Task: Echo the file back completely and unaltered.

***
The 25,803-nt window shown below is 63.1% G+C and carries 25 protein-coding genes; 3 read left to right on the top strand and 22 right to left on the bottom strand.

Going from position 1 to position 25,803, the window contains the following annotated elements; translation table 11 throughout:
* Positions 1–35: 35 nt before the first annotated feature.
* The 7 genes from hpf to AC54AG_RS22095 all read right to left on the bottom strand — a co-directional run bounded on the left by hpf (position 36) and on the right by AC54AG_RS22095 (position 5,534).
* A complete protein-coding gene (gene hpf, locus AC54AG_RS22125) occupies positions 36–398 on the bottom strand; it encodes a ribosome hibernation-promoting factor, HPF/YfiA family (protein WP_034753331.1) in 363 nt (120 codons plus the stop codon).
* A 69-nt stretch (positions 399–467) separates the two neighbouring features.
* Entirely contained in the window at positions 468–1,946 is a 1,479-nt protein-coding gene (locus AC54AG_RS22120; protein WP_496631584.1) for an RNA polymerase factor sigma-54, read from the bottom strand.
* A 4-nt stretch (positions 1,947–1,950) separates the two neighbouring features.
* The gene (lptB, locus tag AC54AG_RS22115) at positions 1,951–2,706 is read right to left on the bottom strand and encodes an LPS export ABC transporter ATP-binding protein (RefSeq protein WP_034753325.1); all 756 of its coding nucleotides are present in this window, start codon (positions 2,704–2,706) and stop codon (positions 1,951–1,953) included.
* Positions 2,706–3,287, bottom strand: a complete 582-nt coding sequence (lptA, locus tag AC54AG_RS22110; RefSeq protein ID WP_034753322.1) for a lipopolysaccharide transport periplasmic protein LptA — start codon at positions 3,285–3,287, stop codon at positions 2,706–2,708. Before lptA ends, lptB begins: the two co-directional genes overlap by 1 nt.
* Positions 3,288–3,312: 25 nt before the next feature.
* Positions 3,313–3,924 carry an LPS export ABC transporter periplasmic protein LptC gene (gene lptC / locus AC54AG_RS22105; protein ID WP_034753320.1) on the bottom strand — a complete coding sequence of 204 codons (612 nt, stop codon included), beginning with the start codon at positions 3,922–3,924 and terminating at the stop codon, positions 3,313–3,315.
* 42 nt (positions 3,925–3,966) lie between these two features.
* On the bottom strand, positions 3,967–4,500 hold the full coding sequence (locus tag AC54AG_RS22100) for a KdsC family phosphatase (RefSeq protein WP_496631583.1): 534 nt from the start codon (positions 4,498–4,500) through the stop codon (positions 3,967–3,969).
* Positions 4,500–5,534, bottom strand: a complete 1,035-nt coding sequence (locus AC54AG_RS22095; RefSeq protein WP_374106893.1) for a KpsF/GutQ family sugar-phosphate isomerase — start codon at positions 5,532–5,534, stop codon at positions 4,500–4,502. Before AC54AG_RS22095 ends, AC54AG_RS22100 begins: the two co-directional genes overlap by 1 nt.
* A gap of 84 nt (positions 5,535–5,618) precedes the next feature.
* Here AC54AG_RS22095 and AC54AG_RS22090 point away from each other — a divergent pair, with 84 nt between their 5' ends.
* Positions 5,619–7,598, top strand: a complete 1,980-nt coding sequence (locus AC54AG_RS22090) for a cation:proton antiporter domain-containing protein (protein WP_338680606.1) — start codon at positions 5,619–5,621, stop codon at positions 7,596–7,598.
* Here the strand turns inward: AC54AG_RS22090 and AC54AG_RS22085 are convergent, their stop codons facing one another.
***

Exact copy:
The 25,803-nt window shown below is 63.1% G+C and carries 25 protein-coding genes; 3 read left to right on the top strand and 22 right to left on the bottom strand.

Going from position 1 to position 25,803, the window contains the following annotated elements; translation table 11 throughout:
* Positions 1–35: 35 nt before the first annotated feature.
* The 7 genes from hpf to AC54AG_RS22095 all read right to left on the bottom strand — a co-directional run bounded on the left by hpf (position 36) and on the right by AC54AG_RS22095 (position 5,534).
* A complete protein-coding gene (gene hpf, locus AC54AG_RS22125) occupies positions 36–398 on the bottom strand; it encodes a ribosome hibernation-promoting factor, HPF/YfiA family (protein WP_034753331.1) in 363 nt (120 codons plus the stop codon).
* A 69-nt stretch (positions 399–467) separates the two neighbouring features.
* Entirely contained in the window at positions 468–1,946 is a 1,479-nt protein-coding gene (locus AC54AG_RS22120; protein WP_496631584.1) for an RNA polymerase factor sigma-54, read from the bottom strand.
* A 4-nt stretch (positions 1,947–1,950) separates the two neighbouring features.
* The gene (lptB, locus tag AC54AG_RS22115) at positions 1,951–2,706 is read right to left on the bottom strand and encodes an LPS export ABC transporter ATP-binding protein (RefSeq protein WP_034753325.1); all 756 of its coding nucleotides are present in this window, start codon (positions 2,704–2,706) and stop codon (positions 1,951–1,953) included.
* Positions 2,706–3,287, bottom strand: a complete 582-nt coding sequence (lptA, locus tag AC54AG_RS22110; RefSeq protein ID WP_034753322.1) for a lipopolysaccharide transport periplasmic protein LptA — start codon at positions 3,285–3,287, stop codon at positions 2,706–2,708. Before lptA ends, lptB begins: the two co-directional genes overlap by 1 nt.
* Positions 3,288–3,312: 25 nt before the next feature.
* Positions 3,313–3,924 carry an LPS export ABC transporter periplasmic protein LptC gene (gene lptC / locus AC54AG_RS22105; protein ID WP_034753320.1) on the bottom strand — a complete coding sequence of 204 codons (612 nt, stop codon included), beginning with the start codon at positions 3,922–3,924 and terminating at the stop codon, positions 3,313–3,315.
* 42 nt (positions 3,925–3,966) lie between these two features.
* On the bottom strand, positions 3,967–4,500 hold the full coding sequence (locus tag AC54AG_RS22100) for a KdsC family phosphatase (RefSeq protein WP_496631583.1): 534 nt from the start codon (positions 4,498–4,500) through the stop codon (positions 3,967–3,969).
* Positions 4,500–5,534, bottom strand: a complete 1,035-nt coding sequence (locus AC54AG_RS22095; RefSeq protein WP_374106893.1) for a KpsF/GutQ family sugar-phosphate isomerase — start codon at positions 5,532–5,534, stop codon at positions 4,500–4,502. Before AC54AG_RS22095 ends, AC54AG_RS22100 begins: the two co-directional genes overlap by 1 nt.
* A gap of 84 nt (positions 5,535–5,618) precedes the next feature.
* Here AC54AG_RS22095 and AC54AG_RS22090 point away from each other — a divergent pair, with 84 nt between their 5' ends.
* Positions 5,619–7,598, top strand: a complete 1,980-nt coding sequence (locus AC54AG_RS22090) for a cation:proton antiporter domain-containing protein (protein WP_338680606.1) — start codon at positions 5,619–5,621, stop codon at positions 7,596–7,598.
* Here the strand turns inward: AC54AG_RS22090 and AC54AG_RS22085 are convergent, their stop codons facing one another.